Back to our catalogue

El Padre Medico

original title: El Padre Medico

2019, 102 min., color, Portuguese-Spanish-German-French-Lithuanian

Baltic region cult figures LGBT native peoples postcolonialism religion

DOCUMENTARY CATEGORIES : History / Archive, Portraits, Visual anthropology / Ethnography
COUNTRIES: Brazil, Lithuania
PRODUCTION : BUDGET : 250 000 euro


Director : Screenplay : Vytautas Puidokas, Anne Fabini
Cinematographer : Rimvydas Leipus LAC, Narvydas Naujalis
Producers : Paulius Juočeris, Gabija Siurbytė, Mauricio Monteiro Filho


DIRECTOR’S NOTES: First of all, this film has a strong personal touch for me. I have discovered this story by pure accident, when travelling in South American jungle. I took a gap year, was travelling around, meeting people and trying to re-discover myself. I remember standing at the last house of some jungle village, knocking at a stranger’s door and asking for a glass of water. “You‘re Lithuanian? Just like El Padre Medico”. Up until this moment, I have never heard of Bendoraitis before. Yet, very soon my self-discovery journey took a different path, trying to grasp, what my compatriot was doing here, 12 000 kilometers away from home.

As a research into his character started I was amazed, by how easily Bendoraitis manipulated people around him. It was impossible to assemble a proper biography, as neither the facts, nor written evidence had any coherence. His life was more like narrative, that can take radical turns depending on a situation and a point of view. This was something, that I found very reflecting of contemporary society, as we are now constantly surrounded by fake news, illusory media personalities and the concept of truth has become truly obscure. Thus for me Bendoraitis became not only a historical figure, but also a protagonist from a contemporary world.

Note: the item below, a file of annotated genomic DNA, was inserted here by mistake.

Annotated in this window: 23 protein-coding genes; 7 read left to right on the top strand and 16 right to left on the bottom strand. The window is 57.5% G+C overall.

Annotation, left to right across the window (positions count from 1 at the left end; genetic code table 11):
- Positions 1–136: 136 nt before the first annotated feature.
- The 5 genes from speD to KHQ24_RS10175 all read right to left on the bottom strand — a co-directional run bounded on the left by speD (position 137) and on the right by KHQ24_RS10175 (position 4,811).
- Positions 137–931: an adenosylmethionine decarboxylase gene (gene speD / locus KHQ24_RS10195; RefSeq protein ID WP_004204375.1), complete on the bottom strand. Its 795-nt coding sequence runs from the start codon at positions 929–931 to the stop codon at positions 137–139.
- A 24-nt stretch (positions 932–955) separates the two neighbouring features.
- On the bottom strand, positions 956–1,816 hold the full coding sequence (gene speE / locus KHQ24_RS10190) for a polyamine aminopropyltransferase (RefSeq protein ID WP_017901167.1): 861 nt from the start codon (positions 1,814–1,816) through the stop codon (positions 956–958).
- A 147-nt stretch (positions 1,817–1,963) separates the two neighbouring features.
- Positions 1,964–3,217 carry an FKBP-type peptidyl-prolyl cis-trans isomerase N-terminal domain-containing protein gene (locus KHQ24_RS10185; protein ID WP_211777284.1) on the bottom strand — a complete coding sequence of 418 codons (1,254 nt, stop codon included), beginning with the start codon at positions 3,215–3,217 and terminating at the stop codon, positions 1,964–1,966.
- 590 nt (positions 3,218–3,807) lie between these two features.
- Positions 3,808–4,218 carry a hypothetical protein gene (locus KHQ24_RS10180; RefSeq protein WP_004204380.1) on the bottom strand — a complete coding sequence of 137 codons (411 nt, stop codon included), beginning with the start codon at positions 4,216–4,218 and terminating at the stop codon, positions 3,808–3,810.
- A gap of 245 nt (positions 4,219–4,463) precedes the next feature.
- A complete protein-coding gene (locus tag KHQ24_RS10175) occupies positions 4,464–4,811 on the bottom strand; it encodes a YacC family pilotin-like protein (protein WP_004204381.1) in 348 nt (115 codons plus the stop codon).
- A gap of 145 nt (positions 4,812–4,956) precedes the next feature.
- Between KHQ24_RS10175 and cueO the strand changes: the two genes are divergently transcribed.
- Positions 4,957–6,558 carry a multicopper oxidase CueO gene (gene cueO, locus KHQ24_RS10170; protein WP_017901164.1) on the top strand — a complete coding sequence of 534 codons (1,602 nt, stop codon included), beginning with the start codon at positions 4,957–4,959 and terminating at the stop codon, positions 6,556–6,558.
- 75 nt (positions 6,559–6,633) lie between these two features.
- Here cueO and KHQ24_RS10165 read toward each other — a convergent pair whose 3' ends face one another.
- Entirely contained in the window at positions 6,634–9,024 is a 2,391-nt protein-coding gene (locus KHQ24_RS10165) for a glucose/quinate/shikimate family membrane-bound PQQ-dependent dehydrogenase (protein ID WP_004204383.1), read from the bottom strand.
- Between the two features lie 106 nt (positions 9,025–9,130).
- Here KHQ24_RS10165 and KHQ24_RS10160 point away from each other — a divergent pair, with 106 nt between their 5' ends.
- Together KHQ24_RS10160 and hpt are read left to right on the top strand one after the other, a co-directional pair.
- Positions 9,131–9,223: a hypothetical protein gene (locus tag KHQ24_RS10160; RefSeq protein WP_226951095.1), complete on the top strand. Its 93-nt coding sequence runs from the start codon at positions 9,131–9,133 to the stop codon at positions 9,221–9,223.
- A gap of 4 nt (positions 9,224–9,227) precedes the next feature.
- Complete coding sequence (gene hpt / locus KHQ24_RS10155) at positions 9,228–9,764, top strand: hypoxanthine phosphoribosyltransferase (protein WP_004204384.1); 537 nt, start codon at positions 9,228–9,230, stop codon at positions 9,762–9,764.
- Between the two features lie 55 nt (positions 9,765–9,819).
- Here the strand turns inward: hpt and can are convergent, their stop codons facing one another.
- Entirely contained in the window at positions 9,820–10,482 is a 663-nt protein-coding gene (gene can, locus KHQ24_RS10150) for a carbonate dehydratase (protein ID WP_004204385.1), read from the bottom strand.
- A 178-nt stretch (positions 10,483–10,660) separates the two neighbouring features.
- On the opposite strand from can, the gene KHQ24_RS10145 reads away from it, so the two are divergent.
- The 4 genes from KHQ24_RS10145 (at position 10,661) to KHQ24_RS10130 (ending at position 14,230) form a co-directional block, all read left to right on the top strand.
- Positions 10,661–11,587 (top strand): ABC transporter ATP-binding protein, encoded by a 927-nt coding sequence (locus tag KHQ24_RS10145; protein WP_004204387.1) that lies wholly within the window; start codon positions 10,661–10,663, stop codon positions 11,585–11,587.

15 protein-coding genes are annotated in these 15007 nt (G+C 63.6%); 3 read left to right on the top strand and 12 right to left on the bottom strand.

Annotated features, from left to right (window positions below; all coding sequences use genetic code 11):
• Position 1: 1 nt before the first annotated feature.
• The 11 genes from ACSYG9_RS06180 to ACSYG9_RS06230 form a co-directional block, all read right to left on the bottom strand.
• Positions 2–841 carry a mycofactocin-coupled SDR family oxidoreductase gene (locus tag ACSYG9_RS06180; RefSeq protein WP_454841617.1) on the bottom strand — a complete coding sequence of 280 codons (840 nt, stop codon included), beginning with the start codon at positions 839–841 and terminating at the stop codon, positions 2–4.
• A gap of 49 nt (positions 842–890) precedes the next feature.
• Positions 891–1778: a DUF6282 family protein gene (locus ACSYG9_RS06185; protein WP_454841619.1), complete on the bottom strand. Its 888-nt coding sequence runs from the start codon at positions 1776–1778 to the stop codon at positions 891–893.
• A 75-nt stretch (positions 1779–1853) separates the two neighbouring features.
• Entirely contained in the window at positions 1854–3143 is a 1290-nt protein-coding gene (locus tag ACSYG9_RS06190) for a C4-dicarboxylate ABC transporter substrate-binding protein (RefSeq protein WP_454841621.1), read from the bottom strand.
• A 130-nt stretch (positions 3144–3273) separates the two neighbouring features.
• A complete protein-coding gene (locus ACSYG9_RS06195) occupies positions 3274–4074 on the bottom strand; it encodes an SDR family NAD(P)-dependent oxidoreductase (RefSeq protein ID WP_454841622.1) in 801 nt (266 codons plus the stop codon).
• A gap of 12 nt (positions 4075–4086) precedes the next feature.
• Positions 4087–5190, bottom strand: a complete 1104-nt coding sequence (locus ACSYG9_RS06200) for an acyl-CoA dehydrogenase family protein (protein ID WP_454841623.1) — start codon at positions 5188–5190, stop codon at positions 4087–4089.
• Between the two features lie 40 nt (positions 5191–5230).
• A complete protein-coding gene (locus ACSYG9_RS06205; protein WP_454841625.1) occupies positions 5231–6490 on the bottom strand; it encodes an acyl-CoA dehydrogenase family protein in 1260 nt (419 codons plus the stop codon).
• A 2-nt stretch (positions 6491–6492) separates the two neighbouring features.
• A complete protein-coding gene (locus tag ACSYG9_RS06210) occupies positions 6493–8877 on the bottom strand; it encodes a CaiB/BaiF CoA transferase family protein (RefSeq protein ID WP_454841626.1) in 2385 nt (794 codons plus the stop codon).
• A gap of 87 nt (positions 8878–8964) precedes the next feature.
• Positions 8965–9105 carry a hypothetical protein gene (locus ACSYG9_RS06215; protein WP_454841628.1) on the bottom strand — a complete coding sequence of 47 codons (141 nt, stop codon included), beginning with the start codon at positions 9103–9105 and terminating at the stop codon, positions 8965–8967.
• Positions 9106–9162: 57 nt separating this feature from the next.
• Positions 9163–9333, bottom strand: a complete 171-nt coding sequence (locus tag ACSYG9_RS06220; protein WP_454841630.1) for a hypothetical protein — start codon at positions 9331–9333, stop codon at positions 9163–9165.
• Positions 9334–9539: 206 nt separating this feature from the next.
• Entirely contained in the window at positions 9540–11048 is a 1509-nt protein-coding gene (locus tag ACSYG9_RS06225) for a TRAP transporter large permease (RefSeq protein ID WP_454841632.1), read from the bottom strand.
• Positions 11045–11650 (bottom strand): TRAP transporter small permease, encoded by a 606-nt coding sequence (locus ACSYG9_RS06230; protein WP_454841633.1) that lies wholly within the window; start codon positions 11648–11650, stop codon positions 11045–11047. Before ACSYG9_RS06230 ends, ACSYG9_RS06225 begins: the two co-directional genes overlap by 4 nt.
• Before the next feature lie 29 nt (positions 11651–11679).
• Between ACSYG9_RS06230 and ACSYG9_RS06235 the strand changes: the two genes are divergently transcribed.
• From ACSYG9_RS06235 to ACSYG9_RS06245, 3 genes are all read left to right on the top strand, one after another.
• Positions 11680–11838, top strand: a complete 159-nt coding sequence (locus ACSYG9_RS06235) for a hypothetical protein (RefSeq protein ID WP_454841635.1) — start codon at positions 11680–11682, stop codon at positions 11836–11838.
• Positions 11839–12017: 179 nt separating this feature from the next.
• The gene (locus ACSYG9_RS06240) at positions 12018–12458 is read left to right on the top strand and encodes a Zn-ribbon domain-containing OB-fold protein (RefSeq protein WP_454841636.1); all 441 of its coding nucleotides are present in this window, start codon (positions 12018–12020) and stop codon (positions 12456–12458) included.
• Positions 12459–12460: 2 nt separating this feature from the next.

Another important element, when constructing meaning of the film, was the region, where Bendoraitis story took place. Anthropologists research Amazonian indigenous to answer core questions about human behavior and through time ‘the Indian’ has been made into a universal symbol of our ‘true’ identity. Yet, in reality Rondonia is one of the newest states in Brazil, which was established for the sole purpose of a giant railroad project. In total I spent more than a year exploring the region and trying to grasp the distinctive local identity. Some of these findings are reflected in the film, as in the case of the newcomers, who dominate the region, large-scale industrial government projects, all absorbing influences of Christian and Evangelical churches and the indigenous tribes, which live in reservoirs resembling jungle ‘refugee camps’.

Through combining these two elements – the distinctive Amazonian cultural landscape, and pseudo-biography of Bendoraitis, I expected to create a subtle reflection on a contemporary world, and a topic of identity in particular.



A Lithuanian doctor, priest and a war refugee Alexander Ferdinand Bendoraitis (1919-1998) resettles to Amazonian jungle in 1960’s and becomes a local hero: establishes a boat-clinic network, first jungle radio, starts the pacification of local indigenous tribes and builds the most modern hospital in the Amazonia. Yet, as he gets involved in a brutal crime, countless fake narratives that he had created around himself begin to resurface.